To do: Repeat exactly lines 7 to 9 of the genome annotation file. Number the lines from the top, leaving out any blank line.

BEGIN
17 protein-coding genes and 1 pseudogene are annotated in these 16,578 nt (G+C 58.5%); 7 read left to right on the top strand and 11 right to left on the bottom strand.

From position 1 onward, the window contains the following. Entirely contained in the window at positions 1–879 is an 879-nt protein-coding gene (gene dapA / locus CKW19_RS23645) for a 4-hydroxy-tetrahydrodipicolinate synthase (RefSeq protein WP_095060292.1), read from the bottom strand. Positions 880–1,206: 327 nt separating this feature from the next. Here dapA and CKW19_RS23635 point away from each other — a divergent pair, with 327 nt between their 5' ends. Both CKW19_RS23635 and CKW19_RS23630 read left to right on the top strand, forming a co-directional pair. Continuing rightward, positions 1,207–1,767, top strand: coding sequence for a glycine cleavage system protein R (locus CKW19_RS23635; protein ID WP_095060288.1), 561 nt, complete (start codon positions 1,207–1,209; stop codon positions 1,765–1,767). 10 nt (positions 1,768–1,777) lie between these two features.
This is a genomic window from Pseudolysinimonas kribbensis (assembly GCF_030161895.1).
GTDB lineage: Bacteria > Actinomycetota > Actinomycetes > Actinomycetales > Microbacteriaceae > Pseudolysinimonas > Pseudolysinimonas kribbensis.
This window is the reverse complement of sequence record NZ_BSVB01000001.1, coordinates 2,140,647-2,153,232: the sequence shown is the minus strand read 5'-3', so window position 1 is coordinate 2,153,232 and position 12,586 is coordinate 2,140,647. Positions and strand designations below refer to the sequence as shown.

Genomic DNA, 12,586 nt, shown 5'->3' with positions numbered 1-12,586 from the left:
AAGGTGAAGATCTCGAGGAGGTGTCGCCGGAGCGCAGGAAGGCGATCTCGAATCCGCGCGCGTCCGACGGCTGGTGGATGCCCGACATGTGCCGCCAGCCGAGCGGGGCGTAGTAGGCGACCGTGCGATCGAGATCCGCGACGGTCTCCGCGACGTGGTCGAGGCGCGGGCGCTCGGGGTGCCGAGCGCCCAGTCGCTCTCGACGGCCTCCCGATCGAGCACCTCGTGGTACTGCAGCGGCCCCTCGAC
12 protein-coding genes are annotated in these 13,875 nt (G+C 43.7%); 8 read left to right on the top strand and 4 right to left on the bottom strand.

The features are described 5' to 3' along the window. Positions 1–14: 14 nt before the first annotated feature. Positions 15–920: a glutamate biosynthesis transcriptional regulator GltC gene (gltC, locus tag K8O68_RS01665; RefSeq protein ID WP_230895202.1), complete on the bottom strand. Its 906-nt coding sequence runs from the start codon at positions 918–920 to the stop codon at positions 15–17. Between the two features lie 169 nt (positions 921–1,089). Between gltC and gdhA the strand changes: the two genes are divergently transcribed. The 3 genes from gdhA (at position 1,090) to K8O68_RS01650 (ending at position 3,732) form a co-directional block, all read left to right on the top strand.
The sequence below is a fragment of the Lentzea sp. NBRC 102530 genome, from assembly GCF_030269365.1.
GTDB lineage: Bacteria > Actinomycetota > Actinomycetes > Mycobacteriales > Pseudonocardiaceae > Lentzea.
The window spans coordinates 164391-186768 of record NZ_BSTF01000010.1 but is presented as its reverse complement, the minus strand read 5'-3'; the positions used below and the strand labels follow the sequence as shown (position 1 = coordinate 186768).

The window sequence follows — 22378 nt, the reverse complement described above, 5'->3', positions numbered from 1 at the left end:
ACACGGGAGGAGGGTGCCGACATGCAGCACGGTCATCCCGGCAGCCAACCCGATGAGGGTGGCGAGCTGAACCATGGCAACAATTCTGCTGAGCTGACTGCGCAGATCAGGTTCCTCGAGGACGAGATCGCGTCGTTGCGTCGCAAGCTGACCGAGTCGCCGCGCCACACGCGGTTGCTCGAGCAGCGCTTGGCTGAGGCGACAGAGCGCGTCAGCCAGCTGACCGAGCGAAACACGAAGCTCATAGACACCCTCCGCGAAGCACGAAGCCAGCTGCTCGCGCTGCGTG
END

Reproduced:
AAGGTGAAGATCTCGAGGAGGTGTCGCCGGAGCGCAGGAAGGCGATCTCGAATCCGCGCGCGTCCGACGGCTGGTGGATGCCCGACATGTGCCGCCAGCCGAGCGGGGCGTAGTAGGCGACCGTGCGATCGAGATCCGCGACGGTCTCCGCGACGTGGTCGAGGCGCGGGCGCTCGGGGTGCCGAGCGCCCAGTCGCTCTCGACGGCCTCCCGATCGAGCACCTCGTGGTACTGCAGCGGCCCCTCGAC
12 protein-coding genes are annotated in these 13,875 nt (G+C 43.7%); 8 read left to right on the top strand and 4 right to left on the bottom strand.

The features are described 5' to 3' along the window. Positions 1–14: 14 nt before the first annotated feature. Positions 15–920: a glutamate biosynthesis transcriptional regulator GltC gene (gltC, locus tag K8O68_RS01665; RefSeq protein ID WP_230895202.1), complete on the bottom strand. Its 906-nt coding sequence runs from the start codon at positions 918–920 to the stop codon at positions 15–17. Between the two features lie 169 nt (positions 921–1,089). Between gltC and gdhA the strand changes: the two genes are divergently transcribed. The 3 genes from gdhA (at position 1,090) to K8O68_RS01650 (ending at position 3,732) form a co-directional block, all read left to right on the top strand.